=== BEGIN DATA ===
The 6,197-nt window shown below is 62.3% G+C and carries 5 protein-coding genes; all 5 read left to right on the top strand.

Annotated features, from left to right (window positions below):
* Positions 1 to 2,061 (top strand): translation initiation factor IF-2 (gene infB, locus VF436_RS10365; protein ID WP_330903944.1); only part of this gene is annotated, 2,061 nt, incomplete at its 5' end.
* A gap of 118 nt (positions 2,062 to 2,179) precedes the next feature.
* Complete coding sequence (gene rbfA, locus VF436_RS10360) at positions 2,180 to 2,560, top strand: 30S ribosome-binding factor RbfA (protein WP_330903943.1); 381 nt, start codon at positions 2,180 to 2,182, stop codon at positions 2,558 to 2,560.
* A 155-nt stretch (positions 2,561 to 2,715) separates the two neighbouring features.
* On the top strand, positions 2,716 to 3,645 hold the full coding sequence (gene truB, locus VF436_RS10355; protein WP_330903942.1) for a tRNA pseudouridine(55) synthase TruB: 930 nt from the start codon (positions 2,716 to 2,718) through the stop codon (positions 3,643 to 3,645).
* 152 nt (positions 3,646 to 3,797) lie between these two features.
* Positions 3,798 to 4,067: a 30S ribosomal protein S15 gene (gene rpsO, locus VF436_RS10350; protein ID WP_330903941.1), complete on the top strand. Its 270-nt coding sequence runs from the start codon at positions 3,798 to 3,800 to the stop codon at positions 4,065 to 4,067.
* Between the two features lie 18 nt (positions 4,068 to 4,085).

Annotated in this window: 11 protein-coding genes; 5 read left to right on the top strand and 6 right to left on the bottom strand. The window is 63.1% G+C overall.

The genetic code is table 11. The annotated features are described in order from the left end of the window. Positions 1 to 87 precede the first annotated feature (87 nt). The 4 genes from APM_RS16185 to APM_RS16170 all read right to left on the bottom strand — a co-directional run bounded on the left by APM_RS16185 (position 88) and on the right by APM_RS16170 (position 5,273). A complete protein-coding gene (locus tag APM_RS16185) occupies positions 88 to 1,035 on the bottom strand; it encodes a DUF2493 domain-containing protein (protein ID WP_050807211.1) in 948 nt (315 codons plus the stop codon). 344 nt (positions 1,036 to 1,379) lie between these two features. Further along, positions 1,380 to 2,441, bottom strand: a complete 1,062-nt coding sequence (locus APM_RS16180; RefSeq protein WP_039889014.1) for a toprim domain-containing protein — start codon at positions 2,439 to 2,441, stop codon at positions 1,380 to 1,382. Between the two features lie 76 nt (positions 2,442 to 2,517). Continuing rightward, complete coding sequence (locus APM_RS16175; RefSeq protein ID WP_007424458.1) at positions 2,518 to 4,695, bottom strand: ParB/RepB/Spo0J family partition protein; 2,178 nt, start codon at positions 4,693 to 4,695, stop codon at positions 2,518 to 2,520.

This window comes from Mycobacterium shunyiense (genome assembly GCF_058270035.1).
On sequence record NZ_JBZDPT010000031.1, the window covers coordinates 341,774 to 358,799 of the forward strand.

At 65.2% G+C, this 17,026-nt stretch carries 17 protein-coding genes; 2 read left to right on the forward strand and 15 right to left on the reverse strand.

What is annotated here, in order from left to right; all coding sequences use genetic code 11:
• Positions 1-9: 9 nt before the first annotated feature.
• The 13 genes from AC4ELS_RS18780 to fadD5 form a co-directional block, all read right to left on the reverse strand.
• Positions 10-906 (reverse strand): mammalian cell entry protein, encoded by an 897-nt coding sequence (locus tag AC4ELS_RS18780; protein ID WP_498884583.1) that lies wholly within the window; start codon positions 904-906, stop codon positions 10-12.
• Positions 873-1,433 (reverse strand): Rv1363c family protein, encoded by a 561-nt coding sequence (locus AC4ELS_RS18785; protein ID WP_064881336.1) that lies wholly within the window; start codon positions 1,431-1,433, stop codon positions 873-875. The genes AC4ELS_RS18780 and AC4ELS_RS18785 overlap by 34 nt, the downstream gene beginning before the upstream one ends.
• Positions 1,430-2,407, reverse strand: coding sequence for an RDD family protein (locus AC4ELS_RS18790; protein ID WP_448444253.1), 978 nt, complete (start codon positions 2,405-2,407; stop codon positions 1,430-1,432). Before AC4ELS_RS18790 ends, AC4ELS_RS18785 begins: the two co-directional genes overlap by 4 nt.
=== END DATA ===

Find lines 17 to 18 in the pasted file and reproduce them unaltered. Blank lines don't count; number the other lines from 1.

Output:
• Positions 1-9: 9 nt before the first annotated feature.
• The 13 genes from AC4ELS_RS18780 to fadD5 form a co-directional block, all read right to left on the reverse strand.